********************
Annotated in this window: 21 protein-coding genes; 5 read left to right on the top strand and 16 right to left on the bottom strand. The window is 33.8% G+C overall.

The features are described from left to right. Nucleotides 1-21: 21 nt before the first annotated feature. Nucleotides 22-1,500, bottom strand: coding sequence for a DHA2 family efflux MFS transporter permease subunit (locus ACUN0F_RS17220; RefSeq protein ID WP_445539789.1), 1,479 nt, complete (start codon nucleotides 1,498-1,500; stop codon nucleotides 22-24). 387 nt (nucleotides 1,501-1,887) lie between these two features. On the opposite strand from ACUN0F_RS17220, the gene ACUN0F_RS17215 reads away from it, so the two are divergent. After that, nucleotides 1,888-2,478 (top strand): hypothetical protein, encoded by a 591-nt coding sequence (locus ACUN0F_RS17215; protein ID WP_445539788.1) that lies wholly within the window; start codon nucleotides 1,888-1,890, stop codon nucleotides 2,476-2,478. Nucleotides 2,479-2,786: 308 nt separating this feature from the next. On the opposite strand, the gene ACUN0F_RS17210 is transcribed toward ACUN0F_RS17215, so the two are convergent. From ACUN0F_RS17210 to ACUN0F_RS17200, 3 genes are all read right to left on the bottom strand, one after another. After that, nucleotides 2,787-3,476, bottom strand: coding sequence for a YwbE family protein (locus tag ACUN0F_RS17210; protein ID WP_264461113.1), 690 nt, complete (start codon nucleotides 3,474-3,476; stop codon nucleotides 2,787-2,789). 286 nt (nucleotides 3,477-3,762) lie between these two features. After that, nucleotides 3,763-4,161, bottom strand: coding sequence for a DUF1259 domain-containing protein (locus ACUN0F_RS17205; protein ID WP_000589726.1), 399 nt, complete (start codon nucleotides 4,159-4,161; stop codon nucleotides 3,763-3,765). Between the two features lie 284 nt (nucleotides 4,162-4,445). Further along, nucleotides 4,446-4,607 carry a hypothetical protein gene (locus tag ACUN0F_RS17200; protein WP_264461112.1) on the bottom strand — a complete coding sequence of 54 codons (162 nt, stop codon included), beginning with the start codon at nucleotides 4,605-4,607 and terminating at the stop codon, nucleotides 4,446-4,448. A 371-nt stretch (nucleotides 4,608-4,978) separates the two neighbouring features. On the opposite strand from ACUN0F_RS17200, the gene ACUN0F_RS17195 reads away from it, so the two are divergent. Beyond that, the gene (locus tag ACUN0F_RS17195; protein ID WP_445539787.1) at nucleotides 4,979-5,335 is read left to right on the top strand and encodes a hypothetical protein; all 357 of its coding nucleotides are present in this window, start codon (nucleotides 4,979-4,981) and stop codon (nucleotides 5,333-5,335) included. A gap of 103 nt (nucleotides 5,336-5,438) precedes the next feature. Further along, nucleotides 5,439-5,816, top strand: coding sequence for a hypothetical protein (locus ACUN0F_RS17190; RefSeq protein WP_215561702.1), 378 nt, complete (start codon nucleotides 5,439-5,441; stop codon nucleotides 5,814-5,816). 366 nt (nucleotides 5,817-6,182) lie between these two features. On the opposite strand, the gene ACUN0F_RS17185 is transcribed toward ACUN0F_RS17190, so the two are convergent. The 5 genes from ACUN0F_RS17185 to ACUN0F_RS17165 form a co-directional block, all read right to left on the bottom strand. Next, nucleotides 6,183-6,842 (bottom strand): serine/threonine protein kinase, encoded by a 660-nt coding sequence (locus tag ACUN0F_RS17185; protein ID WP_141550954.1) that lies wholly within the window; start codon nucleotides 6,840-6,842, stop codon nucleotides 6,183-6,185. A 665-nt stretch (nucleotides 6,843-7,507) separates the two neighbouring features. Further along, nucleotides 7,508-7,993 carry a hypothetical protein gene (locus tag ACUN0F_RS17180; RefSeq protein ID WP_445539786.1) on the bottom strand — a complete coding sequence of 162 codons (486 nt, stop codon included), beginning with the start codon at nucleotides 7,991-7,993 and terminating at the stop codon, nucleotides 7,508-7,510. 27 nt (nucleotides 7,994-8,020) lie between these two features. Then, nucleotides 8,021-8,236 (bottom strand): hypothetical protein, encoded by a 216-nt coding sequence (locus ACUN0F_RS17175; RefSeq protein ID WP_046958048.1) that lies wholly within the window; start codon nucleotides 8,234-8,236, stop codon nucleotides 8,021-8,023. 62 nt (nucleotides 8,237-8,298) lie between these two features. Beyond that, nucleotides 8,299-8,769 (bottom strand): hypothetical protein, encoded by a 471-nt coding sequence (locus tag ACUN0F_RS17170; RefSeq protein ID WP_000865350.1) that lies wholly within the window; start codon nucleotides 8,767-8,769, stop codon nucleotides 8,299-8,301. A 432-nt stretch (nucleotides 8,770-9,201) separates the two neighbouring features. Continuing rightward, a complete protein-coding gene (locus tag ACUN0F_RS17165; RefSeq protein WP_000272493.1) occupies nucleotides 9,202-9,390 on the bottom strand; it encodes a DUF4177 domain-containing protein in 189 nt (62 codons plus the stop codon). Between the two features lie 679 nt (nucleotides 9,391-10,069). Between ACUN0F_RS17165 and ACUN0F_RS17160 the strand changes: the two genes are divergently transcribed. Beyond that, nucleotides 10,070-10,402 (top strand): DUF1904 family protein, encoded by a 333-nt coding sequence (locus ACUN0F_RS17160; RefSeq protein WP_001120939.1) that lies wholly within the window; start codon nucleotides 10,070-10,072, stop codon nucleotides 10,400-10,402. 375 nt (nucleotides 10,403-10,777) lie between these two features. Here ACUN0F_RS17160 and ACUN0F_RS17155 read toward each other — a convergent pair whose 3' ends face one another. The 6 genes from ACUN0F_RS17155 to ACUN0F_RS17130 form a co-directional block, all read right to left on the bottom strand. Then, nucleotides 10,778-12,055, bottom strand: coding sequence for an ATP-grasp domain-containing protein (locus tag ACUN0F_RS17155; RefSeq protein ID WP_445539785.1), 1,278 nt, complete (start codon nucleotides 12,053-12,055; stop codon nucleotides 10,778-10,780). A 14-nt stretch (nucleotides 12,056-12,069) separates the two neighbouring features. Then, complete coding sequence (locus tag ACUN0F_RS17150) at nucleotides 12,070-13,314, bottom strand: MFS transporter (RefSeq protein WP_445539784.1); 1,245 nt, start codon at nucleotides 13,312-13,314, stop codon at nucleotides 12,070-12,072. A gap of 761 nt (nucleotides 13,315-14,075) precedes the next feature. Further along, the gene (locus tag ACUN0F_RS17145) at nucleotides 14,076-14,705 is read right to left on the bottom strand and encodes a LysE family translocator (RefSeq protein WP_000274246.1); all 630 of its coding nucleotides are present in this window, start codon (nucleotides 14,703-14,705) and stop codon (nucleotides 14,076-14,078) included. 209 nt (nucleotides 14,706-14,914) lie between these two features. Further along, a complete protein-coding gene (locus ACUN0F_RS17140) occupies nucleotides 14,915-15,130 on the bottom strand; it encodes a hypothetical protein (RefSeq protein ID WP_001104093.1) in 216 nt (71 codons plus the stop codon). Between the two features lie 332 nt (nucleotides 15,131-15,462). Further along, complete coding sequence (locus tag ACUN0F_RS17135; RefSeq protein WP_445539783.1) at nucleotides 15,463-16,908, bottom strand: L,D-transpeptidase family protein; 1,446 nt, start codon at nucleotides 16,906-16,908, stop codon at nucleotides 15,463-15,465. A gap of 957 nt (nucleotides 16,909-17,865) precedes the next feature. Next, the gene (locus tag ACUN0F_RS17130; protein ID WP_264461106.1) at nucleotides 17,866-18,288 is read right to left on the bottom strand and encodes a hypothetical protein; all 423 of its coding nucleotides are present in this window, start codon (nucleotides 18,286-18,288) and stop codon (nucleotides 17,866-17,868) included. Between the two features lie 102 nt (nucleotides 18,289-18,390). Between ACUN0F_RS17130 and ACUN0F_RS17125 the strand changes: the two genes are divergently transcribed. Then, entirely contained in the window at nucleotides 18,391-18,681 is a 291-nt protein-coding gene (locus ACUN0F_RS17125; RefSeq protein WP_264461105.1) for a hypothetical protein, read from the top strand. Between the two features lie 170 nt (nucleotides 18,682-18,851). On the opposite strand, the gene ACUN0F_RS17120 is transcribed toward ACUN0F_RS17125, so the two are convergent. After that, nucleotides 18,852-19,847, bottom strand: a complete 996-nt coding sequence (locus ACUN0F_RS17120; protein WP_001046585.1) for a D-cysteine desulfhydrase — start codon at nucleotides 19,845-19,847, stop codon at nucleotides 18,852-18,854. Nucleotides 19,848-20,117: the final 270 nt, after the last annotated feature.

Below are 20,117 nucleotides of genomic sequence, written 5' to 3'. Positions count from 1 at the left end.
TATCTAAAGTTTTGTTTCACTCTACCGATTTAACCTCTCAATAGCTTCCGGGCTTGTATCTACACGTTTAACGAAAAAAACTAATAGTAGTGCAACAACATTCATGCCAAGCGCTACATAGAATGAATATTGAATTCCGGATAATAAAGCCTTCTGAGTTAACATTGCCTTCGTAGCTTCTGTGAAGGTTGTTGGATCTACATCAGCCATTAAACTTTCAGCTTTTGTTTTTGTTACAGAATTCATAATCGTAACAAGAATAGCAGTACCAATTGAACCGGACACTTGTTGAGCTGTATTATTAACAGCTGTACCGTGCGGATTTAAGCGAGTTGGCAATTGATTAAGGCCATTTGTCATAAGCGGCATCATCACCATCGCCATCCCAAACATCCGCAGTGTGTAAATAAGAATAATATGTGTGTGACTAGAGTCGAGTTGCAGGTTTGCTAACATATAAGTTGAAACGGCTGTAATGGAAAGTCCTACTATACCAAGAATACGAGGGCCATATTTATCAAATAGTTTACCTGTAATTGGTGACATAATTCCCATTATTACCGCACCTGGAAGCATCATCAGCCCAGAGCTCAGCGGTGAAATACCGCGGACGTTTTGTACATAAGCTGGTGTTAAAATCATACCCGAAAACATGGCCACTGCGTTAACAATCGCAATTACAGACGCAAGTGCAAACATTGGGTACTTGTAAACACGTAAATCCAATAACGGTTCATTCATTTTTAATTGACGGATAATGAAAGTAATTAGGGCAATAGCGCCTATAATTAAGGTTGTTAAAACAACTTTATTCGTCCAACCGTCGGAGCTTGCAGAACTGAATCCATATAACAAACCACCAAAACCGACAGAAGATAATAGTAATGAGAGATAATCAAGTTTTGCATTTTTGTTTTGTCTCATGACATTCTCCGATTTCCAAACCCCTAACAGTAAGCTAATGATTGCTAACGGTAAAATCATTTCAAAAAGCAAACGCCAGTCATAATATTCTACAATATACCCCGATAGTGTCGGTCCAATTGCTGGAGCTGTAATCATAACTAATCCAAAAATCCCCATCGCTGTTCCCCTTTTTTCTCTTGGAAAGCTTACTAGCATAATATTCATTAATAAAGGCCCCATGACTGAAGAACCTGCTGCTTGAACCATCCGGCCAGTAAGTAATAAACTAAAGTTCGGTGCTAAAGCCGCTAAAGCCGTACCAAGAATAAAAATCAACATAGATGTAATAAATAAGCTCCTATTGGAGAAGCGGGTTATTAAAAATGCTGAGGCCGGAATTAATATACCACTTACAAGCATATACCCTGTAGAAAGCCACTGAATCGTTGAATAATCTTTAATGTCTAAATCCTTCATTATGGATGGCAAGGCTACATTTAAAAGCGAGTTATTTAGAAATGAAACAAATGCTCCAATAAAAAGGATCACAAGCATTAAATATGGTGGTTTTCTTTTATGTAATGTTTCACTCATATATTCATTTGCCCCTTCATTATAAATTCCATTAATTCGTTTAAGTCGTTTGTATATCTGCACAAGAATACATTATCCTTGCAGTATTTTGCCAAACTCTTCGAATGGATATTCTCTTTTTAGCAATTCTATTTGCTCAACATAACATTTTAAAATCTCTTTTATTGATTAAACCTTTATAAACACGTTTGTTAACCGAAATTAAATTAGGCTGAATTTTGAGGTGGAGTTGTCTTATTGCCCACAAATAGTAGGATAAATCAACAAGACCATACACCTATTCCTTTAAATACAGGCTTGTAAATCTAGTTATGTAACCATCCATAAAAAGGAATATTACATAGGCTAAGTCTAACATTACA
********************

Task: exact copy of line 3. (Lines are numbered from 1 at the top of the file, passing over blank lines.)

Below are 20,117 nucleotides of genomic sequence, written 5' to 3'. Positions count from 1 at the left end.